Neil Abbruzzese, CEO of EDI Options which helps retailers streamline fulfillment, recommends comparing your shipping services. Putting all your eggs in one basket may not be the most cost-effective way to get your products into customers’ hands. “Third-party tools that compare shipping rates across different carriers permit real-time savings with very little effort,” he says.
Shipping providers typically base your fees on the following factors:
- Package size (dimensions)
- Package weight
- Departing location
- Destination location
Here are a few places to check out:
When assessing your shipping options, it’s important to understand your packages. As we mentioned earlier, determine a few most common scenarios in terms of package size and weight, plus destination, and then figure out which method is most cost-effective for each. You don’t have to ship all your packages through the same provider.
Average order weight = (catalog weight / number of products) x average order size
Flat rate shipping could be advantageous, especially for heavier packages. Just remember to compare all your options.
A third-party logistics (3PL) partner could also be the answer to cutting costs. Consider outsourcing to a 3PL (if you sell on Amazon, check out FBA). 3PL fulfillment companies already have relationships with shipping companies that they can leverage to get you the best rates, plus you have the benefit of their expertise in terms of optimizing fulfillment across all areas for cost reduction.
International shipments pose a new list of challenges and expenses. For international customers, it’s not uncommon to charge customers for all or some of the shipping expenses. Make sure to communicate this upfront: Post it on your website, product pages, etc.
Quick tip: If you do provide free international shipping, this could be a major differentiator for your brand, so make sure that’s prominent on your site.
It’s also crucial that you understand customs processes and associated costs, as well as tariffs/taxes/duties, labeling requirements and insurance policies. You’ll want to understand these stipulations before you offer international shipping, so that you can accurately set customer expectations. In some cases, customers may also be required to pay additional fees.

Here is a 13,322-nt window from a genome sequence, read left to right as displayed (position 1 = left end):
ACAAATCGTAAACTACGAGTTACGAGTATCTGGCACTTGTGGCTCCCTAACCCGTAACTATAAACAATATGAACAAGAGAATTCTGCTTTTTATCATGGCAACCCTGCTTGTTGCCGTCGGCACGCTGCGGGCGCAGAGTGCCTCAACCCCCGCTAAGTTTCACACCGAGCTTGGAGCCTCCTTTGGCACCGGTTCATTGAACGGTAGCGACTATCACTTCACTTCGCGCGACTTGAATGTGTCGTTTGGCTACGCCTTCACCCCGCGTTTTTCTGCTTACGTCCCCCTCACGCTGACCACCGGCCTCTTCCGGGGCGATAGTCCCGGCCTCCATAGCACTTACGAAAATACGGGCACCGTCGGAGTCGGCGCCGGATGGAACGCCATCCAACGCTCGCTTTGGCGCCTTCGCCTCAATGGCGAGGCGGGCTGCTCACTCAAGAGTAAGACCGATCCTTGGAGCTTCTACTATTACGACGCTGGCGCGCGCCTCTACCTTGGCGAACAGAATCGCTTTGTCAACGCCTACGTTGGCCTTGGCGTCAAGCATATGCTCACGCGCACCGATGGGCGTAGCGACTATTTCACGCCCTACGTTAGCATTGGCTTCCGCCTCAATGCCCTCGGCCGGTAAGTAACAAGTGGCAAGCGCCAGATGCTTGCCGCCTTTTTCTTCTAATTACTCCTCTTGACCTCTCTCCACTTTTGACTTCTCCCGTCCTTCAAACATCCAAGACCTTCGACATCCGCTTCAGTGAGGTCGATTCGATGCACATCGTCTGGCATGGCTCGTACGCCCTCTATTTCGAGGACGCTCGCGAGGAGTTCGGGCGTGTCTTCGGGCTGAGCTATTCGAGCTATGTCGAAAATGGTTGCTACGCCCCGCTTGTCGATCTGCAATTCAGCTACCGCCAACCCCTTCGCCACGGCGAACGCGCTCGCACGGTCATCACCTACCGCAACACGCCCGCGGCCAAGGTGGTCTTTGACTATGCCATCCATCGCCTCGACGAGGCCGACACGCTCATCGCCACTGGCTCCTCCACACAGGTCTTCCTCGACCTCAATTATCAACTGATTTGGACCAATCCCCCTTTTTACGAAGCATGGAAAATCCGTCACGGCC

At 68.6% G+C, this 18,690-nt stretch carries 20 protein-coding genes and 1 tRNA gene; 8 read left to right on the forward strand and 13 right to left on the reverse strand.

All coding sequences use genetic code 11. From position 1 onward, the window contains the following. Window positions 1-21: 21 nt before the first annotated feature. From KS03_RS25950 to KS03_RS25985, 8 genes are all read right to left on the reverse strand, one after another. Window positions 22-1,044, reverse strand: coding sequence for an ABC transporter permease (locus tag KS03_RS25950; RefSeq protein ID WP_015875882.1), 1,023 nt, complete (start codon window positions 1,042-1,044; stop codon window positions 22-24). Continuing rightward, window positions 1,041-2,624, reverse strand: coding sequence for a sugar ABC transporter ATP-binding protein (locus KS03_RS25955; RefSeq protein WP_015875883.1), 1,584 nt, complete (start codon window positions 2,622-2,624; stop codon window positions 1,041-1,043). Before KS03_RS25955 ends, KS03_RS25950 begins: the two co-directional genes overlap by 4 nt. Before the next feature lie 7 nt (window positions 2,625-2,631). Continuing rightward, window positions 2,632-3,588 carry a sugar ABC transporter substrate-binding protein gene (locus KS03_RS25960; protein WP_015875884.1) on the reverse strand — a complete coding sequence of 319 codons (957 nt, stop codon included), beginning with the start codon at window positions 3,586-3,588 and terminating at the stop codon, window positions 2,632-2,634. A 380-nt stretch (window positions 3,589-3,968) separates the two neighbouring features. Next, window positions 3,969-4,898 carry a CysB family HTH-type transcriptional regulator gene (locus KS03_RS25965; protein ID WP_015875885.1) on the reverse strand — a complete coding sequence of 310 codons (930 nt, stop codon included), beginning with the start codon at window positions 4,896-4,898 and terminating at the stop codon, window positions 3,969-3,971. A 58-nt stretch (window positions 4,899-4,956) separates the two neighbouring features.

To find out what regulations you need to abide by, check with both your country of origin and destination.
Inventory Management Software
We may be biased, but inventory management software is absolutely essential to making sure your fulfillment investments are generating the most ROI for your biz. But don’t take it from us. Faith Kubicki, content marketing manager at IntelliChief which helps brands automate processes to cut fulfillment costs, echoes this advice.
“When filling orders, many companies have three or four different departments involved,” she says. But with IMS that can create automations, “companies can make their workflows faster and most cost-effective. [Employees] do their job, then have the software automatically route the order to the next step of the process.”
Kubicki credits this approach to reducing order fulfillment cycle time by up to 80% for IntelliChief customers. For one client, fulfillment was streamlined and automated enough to cut a team of seven down to three, which also helps reduce labor costs associated with fulfillment.
But there are many ways IMS will help you lower fulfillment expenses:
- Improved warehouse efficiency, which leads to less carrying costs
- Less capital tied up in inventory with smarter forecasting and purchase orders
- Fewer inaccuracies and money lost to issues such as shrinkage
- A streamlined and improved customer experience
On that last note, online clothing brand INTO THE AM uses their IMS to ensure customer returns aren’t a major source of lost revenue. “Using software to manage the returns process is vital,” says digital manager Darren Schreher.
“Our recently upgraded software can now automatically send a customer a return label for them to send products directly back to us,” he says. “This cuts down lots of friction by not requiring the customer to provide their own shipping labels.” These streamlined processes have greatly reduced the amount of manual labor (and thus, labor costs) required to manage the returns process.
Rerouting is another component to fulfillment that your iMS can monitor and help you save money. There are two main reasons for rerouting:
- The customer legitimately wants the package shipped to a different address, such as their workplace
- Your customer is a victim of fraud, and the thief wants to receive the package at a location where they can retrieve it
So, offering rerouting benefits you in two ways:
- An improved CX which provides customers with flexibility
- A method of preventing fraud and protecting your customers
The first of those scenarios may reduce costs in that it indirectly drives conversions. The latter ensures you’re getting paid for the products you ship.
All in all, the best inventory management software really depends on your unique needs. Not all businesses are built the same, and thus, not all processes should be the same either.